Section 4(2) of the Bill states that, “For the purpose of discharging its functions under this Act, the Commission may, subject to the provisions of this Act, do anything and enter into any transaction which in the opinion of the Commission, is necessary to ensure the performance of its functions”.

The identification under this Act would require a registration number for each individual, and “every person required to be registered under this Act shall produc,e upon reasonable request, his identification card in circumstances specified in the Fifth Schedule, or such circumstances as may be prescribed”.

In terms of “Offences”, the Bill’s Section 31 had proposed that:

“A person commits an offence who is required to be registered under this Act or to supply, for the purposes of this Act, information in relation to either himself or to another person without reasonable excuse he –


(a) Refuses or neglects to supply particulars required of him by this act or any regulations made thereunder;

(b) Refuses or neglects to answer any question relating to the registration under this Act of himself or any other person for whose registration he is responsible and addressed to him by any person acting under the authority of this Act;

(c) Fails to report a change of any information required of him in relation to the particulars contained in an identification card issued under this Act, and shall be liable on summary conviction in a Resident Magistrate’s Court to a fine not exceeding one hundred thousand dollars outside”.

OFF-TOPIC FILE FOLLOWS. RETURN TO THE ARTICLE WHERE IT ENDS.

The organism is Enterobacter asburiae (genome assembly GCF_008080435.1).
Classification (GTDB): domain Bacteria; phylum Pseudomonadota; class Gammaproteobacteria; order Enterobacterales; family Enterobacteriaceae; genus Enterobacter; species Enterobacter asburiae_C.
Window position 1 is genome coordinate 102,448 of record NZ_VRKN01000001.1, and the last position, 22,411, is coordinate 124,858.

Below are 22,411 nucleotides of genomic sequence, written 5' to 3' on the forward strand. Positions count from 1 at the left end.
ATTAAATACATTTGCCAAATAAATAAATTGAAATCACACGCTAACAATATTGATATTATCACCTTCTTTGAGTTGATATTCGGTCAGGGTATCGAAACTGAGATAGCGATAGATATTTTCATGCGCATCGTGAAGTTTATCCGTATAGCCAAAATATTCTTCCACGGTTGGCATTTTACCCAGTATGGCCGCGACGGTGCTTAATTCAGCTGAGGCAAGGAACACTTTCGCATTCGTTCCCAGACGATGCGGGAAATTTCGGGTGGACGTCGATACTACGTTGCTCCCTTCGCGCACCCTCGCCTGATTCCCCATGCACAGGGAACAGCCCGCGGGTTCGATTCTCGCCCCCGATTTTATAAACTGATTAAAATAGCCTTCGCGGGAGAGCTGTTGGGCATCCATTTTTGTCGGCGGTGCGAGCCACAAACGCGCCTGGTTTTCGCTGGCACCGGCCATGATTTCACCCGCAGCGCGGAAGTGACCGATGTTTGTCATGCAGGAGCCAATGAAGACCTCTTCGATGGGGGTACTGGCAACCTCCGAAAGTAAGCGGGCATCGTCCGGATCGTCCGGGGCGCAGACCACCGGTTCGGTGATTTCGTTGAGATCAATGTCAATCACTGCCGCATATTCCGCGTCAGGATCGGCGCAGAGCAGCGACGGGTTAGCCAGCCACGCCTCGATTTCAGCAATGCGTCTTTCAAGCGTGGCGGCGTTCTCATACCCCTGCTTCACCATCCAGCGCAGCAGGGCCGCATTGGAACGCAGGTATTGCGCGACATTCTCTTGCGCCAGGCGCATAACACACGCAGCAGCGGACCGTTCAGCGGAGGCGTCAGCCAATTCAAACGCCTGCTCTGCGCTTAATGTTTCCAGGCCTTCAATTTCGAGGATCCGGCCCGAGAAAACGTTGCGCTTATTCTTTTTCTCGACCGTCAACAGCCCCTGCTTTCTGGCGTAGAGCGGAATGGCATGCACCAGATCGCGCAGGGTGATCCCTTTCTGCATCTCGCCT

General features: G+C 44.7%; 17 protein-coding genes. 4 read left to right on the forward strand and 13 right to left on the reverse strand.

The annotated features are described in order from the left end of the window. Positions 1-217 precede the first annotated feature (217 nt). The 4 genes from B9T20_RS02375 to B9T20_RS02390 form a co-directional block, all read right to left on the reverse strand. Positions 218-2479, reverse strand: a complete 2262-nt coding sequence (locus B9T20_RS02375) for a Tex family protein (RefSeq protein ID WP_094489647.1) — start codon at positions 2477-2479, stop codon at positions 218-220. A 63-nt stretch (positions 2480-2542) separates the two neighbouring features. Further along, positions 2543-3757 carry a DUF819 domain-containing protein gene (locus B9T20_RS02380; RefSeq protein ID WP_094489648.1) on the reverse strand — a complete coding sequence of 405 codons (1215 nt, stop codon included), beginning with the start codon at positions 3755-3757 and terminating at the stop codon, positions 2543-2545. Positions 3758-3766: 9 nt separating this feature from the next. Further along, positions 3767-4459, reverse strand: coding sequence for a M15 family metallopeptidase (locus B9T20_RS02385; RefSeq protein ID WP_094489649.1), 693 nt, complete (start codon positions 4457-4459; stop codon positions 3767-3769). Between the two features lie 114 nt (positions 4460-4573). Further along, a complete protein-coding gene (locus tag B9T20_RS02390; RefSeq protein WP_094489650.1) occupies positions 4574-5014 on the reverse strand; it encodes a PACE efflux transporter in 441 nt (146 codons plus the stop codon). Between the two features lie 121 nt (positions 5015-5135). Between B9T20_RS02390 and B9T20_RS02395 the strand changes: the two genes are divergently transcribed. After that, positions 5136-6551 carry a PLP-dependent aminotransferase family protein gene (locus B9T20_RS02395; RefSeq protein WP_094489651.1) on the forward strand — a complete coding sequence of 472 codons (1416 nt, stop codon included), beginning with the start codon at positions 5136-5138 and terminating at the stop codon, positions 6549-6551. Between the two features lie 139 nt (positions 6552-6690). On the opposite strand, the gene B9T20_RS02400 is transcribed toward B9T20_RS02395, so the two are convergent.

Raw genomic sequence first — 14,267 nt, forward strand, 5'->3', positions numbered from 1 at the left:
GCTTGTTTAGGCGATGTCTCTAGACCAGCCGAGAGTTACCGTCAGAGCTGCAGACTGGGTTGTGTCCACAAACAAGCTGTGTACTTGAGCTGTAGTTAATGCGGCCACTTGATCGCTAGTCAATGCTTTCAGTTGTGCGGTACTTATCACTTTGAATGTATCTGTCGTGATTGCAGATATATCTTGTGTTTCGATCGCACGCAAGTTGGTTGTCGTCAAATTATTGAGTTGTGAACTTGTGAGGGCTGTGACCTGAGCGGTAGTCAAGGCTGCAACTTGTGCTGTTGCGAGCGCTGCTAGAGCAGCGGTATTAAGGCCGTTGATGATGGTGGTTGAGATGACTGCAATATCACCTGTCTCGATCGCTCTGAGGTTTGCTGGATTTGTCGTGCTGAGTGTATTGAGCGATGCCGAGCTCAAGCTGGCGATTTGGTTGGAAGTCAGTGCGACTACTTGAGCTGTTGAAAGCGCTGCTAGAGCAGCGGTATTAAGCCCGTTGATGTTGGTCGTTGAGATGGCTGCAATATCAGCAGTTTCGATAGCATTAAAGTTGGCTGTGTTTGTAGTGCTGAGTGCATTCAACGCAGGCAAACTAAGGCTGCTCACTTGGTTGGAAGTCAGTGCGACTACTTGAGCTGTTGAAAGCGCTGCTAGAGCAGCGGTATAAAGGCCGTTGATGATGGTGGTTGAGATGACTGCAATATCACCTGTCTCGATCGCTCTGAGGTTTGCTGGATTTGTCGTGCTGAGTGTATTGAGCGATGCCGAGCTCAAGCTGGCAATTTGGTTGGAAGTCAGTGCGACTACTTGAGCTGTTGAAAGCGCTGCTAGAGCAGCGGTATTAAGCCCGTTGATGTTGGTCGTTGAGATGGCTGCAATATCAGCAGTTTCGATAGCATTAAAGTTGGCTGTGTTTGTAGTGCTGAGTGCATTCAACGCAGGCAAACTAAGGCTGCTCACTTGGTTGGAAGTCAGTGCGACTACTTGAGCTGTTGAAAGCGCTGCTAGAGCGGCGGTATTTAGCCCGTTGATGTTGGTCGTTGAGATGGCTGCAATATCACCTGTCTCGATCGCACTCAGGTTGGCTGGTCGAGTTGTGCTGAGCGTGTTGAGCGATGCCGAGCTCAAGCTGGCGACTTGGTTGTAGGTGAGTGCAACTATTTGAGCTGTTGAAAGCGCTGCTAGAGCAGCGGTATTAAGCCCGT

It was announced in one clipping that there was a request for “fast tracking” of the project in March, 2012 at the request of then Prime Minister Portia Simpson Miller who wanted “the NIDS to become a reality this year, the 50th anniversary of Independence”, with the availability of US$670,000 through a loan from the Inter-American Development bank (IDB).

In April, 2013, a further allocation of $32.4 million was advanced, through funding from the Korean International Corporation Agency. It was anticipated that for the 2013/14 period, the NIDS policy document would have been finalised; legal and institutional frameworks developed; and a baseline research report produced. Further a communications programme was expected to commence, in addition to completion of an economic cost benefit analysis, as well as NIDS Information and communications technology design. This project was expected to be completed by April, 2014.

In the meantime, the Government said then that it was providing $14.89 million to assist the National Registration (Preparatory) unit with carrying out its duties. This is the unit responsible for overseeing the activities being undertaken to support the establishment of NIDS. Full implementation was scheduled for 2019.


This week’s Gordon House schedule:


Monday, May 20, 2019, 10:00 am: – Joint Select Committee to do clause by clause analysis of the Occupational Safety and Health (OSH) Bill;

Tuesday, May 21, 2019, 10:00 am – Public Accounts Committee, Review Auditor General’s Compendium and Comprehensive Report on Petroleum Corporation of Jamaica;

Tuesday, May 21, 2019, 2:00 pm – Meeting of the House of Representatives;

Wednesday, May 22, 2019, 10:00 am – Public Administration and Appropriations Committee deals with the Ministry of Labour and Social Security (MLSS);

Wednesday, May 22, 2019, 2:00 pm – Joint Select Committee on Bank of Jamaica Amendment Act.